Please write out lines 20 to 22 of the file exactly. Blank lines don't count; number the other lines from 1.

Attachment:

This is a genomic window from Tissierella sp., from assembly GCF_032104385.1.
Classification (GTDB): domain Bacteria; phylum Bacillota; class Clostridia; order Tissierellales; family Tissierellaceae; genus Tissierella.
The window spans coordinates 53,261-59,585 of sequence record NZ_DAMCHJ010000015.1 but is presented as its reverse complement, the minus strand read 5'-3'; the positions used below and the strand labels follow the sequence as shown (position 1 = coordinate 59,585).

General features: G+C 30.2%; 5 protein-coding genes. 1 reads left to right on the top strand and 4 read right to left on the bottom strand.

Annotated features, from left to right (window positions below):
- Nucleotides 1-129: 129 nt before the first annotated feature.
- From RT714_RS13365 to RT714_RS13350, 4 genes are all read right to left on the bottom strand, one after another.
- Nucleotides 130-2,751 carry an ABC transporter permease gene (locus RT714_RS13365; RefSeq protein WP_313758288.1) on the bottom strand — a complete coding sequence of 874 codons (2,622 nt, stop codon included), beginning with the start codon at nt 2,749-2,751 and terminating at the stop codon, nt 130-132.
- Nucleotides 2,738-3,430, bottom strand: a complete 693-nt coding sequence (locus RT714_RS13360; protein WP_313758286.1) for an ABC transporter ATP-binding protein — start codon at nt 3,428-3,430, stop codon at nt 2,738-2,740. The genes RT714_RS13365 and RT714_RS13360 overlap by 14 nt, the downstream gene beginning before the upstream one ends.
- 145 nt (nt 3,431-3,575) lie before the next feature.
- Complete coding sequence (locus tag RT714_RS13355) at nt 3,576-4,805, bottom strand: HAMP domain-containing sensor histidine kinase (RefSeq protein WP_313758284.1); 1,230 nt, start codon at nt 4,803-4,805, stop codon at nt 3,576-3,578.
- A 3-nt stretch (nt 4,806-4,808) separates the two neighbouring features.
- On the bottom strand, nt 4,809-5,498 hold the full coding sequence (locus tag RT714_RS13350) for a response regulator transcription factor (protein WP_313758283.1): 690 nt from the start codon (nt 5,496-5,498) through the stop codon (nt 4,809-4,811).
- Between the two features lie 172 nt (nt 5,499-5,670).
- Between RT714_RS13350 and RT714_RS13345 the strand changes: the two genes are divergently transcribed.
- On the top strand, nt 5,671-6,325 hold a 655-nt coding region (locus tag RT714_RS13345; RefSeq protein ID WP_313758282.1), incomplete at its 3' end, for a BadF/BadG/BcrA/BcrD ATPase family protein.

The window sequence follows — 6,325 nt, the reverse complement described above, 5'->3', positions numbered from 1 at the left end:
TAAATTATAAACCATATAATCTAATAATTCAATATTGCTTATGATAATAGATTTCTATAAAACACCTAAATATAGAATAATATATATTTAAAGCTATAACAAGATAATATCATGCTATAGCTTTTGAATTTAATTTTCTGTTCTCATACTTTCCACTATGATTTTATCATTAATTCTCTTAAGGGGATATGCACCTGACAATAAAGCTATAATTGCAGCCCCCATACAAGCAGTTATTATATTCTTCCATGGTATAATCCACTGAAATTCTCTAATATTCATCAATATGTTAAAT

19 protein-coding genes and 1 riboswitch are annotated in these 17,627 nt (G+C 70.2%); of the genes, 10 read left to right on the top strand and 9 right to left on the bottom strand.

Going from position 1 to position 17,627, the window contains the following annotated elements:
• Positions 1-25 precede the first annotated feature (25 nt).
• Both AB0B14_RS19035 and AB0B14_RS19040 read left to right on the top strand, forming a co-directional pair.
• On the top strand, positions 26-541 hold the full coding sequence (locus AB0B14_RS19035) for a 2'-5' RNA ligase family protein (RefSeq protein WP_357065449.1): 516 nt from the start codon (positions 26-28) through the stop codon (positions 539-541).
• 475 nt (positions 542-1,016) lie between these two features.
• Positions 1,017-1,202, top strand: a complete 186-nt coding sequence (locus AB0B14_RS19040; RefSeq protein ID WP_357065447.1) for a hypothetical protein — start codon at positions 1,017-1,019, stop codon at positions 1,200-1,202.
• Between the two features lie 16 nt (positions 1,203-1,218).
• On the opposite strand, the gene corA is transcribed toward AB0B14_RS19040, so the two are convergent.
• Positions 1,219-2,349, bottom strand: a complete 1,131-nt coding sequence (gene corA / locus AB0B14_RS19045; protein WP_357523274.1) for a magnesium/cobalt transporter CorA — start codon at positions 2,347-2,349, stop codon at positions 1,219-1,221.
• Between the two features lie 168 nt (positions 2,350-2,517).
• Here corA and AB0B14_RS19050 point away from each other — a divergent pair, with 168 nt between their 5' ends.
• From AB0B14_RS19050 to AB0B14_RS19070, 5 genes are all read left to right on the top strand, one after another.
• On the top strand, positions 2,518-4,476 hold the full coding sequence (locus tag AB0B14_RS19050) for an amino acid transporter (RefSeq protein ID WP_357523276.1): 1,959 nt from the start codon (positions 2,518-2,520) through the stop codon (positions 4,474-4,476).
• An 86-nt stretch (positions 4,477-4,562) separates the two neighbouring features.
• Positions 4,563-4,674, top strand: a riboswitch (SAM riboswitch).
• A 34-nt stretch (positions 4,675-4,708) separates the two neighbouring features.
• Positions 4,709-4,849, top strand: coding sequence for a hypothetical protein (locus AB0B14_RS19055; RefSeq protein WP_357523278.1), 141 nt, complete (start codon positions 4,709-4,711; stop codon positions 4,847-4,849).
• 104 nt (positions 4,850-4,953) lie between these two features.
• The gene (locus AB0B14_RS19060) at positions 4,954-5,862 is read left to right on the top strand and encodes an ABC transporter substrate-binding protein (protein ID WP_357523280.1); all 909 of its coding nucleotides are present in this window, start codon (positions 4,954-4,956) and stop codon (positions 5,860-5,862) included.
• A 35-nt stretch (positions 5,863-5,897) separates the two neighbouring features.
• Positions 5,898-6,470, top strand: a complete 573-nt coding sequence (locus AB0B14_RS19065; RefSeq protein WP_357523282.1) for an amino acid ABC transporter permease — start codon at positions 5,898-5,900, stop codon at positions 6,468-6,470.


Going from position 1 to position 17,627, the window contains the following annotated elements:
• Positions 1-25 precede the first annotated feature (25 nt).
• Both AB0B14_RS19035 and AB0B14_RS19040 read left to right on the top strand, forming a co-directional pair.